When Tommy reached a certain age, I think he was almost 9, his level of self-awareness and reflection was far above normal. All the therapies he had been in for so long were paying off. We reinforced our conviction that he has nothing to be ashamed of, and that his illness is not his fault. We told him he was in charge of deciding who to tell, and who not to tell, that he was bipolar. It shouldn't matter, but if the situation called for it, he really should be comfortable sharing. He needed to be prepared though that some people may not be educated on the disease and may react negatively. We shared this information with his brothers and told them that it was Tommy's business, and if they wanted to tell someone they should ask Tommy first. Just like Tommy does not have the right to share Sam's grades with anyone else. Tommy seemed empowered by this decision, and his brothers seemed to understand the ground rules.

And then it happened. One afternoon, a few weeks later, we stayed a bit after school so the boys could play on the playground with some friends. Shortly after we started, Tommy ran up to me and and yelled, "Mom, Will told his best friend I am bipolar!" Will ran up behind him trying to intercept the tattle. I turned to Will ready to scold him, until I saw the desperate look on his face, and then he burst into tears, mumbling and gasping that he "didn't mean to, please don't be mad, please don't punish me." My heart bled from a thousand different places at that moment, and my my empathy went to Will. He had for one glorious moment held something over Tommy's head. For once in his life, Tommy was not in charge - Tommy was not calling the shots. Will had knowledge, and knowledge is power, and he used that power, until Tommy had tattled. And once I looked at him, he felt all the guilt, despair and self-hatred you get from betraying someone you love. I had no intention of punishing him; he was punishing himself just fine. I took this little heap into my arms and consoled him. I told him "it's okay, we all make mistakes," I knew he didn't mean to hurt Tommy.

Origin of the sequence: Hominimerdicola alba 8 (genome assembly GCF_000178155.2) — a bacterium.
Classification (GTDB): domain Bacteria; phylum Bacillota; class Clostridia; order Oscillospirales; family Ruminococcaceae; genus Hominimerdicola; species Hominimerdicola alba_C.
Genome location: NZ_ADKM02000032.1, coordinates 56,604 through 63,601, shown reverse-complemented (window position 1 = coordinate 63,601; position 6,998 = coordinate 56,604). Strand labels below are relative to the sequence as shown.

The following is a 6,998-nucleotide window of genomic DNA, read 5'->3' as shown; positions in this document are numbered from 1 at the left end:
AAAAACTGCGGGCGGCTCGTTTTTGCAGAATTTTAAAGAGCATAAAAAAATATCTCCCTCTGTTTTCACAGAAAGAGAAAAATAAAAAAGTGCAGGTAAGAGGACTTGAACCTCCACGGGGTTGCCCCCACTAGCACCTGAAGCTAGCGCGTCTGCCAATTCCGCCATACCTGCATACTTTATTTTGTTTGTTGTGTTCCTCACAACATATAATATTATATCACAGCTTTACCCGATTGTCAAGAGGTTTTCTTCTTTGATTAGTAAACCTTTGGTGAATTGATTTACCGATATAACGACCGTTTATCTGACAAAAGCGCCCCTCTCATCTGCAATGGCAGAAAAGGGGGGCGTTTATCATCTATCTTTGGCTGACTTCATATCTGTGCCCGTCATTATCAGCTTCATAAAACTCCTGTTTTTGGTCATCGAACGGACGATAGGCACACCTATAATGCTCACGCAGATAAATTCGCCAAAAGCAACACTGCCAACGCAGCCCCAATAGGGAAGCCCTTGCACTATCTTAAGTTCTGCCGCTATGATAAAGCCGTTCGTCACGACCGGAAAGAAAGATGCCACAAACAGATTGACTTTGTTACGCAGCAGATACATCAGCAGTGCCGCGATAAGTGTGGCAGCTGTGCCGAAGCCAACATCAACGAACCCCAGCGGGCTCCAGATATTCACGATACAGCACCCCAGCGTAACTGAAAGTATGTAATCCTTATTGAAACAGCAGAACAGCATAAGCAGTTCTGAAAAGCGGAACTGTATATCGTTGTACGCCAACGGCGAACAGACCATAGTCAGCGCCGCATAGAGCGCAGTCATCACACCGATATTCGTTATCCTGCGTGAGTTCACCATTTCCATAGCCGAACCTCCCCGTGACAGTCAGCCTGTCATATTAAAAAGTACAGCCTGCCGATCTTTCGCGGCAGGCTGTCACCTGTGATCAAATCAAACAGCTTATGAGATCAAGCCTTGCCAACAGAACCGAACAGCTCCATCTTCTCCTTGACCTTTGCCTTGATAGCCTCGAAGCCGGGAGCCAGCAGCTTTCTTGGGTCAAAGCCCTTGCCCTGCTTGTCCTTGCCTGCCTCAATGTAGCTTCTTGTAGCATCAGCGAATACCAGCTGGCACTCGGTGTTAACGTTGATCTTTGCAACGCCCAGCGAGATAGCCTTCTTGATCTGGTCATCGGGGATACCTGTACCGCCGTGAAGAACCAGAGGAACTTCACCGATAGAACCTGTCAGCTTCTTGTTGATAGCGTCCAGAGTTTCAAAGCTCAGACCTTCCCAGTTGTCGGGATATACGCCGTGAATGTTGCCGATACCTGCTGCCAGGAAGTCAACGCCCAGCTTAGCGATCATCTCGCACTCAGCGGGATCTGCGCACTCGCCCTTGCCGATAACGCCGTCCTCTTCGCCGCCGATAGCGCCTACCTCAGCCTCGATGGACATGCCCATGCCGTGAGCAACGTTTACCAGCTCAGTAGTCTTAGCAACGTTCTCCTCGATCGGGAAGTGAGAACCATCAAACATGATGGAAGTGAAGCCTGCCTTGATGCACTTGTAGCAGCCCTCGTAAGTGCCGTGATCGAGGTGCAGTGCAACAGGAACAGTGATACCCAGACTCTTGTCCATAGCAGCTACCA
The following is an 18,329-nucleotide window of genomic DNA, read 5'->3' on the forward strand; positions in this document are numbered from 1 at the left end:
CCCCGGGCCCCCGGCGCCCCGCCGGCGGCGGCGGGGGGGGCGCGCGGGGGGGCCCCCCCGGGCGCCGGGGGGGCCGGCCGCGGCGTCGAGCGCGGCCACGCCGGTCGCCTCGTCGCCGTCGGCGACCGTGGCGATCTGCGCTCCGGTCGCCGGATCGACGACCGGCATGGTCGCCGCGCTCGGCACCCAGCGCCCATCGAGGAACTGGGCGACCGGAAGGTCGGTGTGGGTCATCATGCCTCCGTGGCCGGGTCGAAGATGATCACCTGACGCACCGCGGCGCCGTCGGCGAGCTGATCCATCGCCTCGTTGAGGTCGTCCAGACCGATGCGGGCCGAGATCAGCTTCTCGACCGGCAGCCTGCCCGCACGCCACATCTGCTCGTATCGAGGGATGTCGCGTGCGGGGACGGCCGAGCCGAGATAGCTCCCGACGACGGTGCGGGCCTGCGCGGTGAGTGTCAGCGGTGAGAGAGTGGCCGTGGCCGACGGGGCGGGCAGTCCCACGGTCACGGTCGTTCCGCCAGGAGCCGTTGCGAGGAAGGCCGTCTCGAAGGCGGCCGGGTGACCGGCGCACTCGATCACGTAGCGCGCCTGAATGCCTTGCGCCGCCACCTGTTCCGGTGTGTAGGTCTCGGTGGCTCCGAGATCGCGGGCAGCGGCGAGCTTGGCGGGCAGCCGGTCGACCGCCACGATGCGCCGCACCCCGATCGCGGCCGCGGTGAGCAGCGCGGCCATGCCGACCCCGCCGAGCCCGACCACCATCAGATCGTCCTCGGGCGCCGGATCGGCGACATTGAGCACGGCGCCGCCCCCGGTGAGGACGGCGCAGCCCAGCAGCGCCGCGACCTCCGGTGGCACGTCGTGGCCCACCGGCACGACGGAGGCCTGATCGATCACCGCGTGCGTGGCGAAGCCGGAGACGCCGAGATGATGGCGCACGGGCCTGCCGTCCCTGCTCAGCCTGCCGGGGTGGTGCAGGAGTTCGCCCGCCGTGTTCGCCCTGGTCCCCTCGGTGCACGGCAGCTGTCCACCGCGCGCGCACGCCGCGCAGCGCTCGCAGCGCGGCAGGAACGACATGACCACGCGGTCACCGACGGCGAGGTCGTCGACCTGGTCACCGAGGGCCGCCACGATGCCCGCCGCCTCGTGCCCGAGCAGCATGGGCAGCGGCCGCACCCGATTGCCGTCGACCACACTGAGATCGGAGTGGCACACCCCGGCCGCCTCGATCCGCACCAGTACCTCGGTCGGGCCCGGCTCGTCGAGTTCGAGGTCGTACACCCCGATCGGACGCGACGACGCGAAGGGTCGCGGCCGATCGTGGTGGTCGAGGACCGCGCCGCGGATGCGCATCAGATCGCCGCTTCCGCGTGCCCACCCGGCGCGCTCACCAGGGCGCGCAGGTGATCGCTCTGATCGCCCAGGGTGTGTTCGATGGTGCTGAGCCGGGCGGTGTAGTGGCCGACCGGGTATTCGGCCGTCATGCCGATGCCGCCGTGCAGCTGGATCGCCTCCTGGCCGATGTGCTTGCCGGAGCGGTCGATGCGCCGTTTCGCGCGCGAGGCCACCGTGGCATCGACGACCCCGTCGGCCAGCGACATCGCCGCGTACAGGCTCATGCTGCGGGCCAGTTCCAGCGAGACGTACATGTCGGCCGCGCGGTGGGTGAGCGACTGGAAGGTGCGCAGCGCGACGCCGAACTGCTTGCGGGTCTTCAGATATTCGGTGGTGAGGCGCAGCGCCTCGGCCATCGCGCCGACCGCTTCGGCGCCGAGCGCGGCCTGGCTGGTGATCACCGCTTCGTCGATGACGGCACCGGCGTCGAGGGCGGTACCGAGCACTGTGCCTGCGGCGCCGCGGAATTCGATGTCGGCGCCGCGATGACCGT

Later that night, when he had calmed down, I talked to him, as we had many times before, about what it meant to be Tommy's brother. But this time I think it resonated a little more poignantly. I acknowledged how hard it is to be a brother, let alone to someone with a mental illness. I told him how proud we are of him and how grateful we are to have him. I try to remind Will and Sam of that as many times as I can remember to, without it sounding like an empty and manufactured compliment.